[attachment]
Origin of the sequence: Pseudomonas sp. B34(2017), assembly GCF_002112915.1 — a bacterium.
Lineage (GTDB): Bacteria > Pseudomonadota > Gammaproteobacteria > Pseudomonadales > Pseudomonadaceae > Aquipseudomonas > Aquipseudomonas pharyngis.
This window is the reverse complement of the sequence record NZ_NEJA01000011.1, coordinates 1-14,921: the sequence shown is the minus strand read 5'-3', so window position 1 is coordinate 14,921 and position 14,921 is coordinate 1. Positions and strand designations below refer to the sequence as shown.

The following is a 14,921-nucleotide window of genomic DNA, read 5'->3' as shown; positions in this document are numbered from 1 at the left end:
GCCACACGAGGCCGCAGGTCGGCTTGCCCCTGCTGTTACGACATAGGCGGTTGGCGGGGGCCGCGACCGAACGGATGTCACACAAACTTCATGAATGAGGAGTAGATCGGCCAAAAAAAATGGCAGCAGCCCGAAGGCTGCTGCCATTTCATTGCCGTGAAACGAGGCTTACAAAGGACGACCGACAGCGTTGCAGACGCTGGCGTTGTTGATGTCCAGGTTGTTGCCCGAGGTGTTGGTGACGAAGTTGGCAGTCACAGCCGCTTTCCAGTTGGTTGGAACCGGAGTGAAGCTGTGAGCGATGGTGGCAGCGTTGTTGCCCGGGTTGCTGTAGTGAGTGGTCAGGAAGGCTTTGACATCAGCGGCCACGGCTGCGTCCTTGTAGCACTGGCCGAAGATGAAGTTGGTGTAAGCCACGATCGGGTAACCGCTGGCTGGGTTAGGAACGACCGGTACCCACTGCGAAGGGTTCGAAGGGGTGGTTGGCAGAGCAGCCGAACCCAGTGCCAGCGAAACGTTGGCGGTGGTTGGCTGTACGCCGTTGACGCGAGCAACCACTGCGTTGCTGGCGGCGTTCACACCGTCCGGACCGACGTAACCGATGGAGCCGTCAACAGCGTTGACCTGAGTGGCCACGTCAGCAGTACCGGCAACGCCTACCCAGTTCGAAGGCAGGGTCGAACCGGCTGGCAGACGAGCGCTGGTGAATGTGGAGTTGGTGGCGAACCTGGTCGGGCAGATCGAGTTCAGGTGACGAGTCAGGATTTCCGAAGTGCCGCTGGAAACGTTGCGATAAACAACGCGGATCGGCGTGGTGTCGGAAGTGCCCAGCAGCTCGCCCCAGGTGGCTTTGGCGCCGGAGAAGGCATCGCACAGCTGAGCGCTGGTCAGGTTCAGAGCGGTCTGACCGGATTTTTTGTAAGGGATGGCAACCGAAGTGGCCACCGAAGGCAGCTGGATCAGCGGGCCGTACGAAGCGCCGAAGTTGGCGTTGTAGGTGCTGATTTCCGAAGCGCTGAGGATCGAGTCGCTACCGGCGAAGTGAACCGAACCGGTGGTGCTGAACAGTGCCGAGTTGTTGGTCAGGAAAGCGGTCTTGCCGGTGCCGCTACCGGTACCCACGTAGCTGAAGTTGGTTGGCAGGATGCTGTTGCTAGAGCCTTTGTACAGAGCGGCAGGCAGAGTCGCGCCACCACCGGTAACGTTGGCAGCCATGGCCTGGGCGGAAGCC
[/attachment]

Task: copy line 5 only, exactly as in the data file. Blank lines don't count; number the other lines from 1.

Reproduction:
GCCACACGAGGCCGCAGGTCGGCTTGCCCCTGCTGTTACGACATAGGCGGTTGGCGGGGGCCGCGACCGAACGGATGTCACACAAACTTCATGAATGAGGAGTAGATCGGCCAAAAAAAATGGCAGCAGCCCGAAGGCTGCTGCCATTTCATTGCCGTGAAACGAGGCTTACAAAGGACGACCGACAGCGTTGCAGACGCTGGCGTTGTTGATGTCCAGGTTGTTGCCCGAGGTGTTGGTGACGAAGTTGGCAGTCACAGCCGCTTTCCAGTTGGTTGGAACCGGAGTGAAGCTGTGAGCGATGGTGGCAGCGTTGTTGCCCGGGTTGCTGTAGTGAGTGGTCAGGAAGGCTTTGACATCAGCGGCCACGGCTGCGTCCTTGTAGCACTGGCCGAAGATGAAGTTGGTGTAAGCCACGATCGGGTAACCGCTGGCTGGGTTAGGAACGACCGGTACCCACTGCGAAGGGTTCGAAGGGGTGGTTGGCAGAGCAGCCGAACCCAGTGCCAGCGAAACGTTGGCGGTGGTTGGCTGTACGCCGTTGACGCGAGCAACCACTGCGTTGCTGGCGGCGTTCACACCGTCCGGACCGACGTAACCGATGGAGCCGTCAACAGCGTTGACCTGAGTGGCCACGTCAGCAGTACCGGCAACGCCTACCCAGTTCGAAGGCAGGGTCGAACCGGCTGGCAGACGAGCGCTGGTGAATGTGGAGTTGGTGGCGAACCTGGTCGGGCAGATCGAGTTCAGGTGACGAGTCAGGATTTCCGAAGTGCCGCTGGAAACGTTGCGATAAACAACGCGGATCGGCGTGGTGTCGGAAGTGCCCAGCAGCTCGCCCCAGGTGGCTTTGGCGCCGGAGAAGGCATCGCACAGCTGAGCGCTGGTCAGGTTCAGAGCGGTCTGACCGGATTTTTTGTAAGGGATGGCAACCGAAGTGGCCACCGAAGGCAGCTGGATCAGCGGGCCGTACGAAGCGCCGAAGTTGGCGTTGTAGGTGCTGATTTCCGAAGCGCTGAGGATCGAGTCGCTACCGGCGAAGTGAACCGAACCGGTGGTGCTGAACAGTGCCGAGTTGTTGGTCAGGAAAGCGGTCTTGCCGGTGCCGCTACCGGTACCCACGTAGCTGAAGTTGGTTGGCAGGATGCTGTTGCTAGAGCCTTTGTACAGAGCGGCAGGCAGAGTCGCGCCACCACCGGTAACGTTGGCAGCCATGGCCTGGGCGGAAGCC